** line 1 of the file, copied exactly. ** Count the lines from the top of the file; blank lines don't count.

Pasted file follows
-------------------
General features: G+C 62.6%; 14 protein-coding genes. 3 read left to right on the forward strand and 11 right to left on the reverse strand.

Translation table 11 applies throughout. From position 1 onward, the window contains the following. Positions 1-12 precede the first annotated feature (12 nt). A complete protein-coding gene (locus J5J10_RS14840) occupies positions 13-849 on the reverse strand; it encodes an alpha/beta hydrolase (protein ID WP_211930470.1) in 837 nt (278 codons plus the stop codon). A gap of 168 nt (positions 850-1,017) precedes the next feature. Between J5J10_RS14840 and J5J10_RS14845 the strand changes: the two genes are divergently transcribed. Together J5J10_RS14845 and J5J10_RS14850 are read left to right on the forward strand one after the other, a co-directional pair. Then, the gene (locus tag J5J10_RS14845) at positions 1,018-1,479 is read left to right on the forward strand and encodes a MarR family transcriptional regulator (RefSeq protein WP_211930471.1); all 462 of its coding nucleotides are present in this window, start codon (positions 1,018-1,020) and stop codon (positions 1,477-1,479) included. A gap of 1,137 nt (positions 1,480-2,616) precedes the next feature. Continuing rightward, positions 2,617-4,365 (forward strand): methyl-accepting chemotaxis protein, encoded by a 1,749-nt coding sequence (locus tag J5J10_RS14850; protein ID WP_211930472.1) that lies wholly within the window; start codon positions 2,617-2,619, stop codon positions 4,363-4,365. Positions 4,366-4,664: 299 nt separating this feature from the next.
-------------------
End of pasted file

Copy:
General features: G+C 62.6%; 14 protein-coding genes. 3 read left to right on the forward strand and 11 right to left on the reverse strand.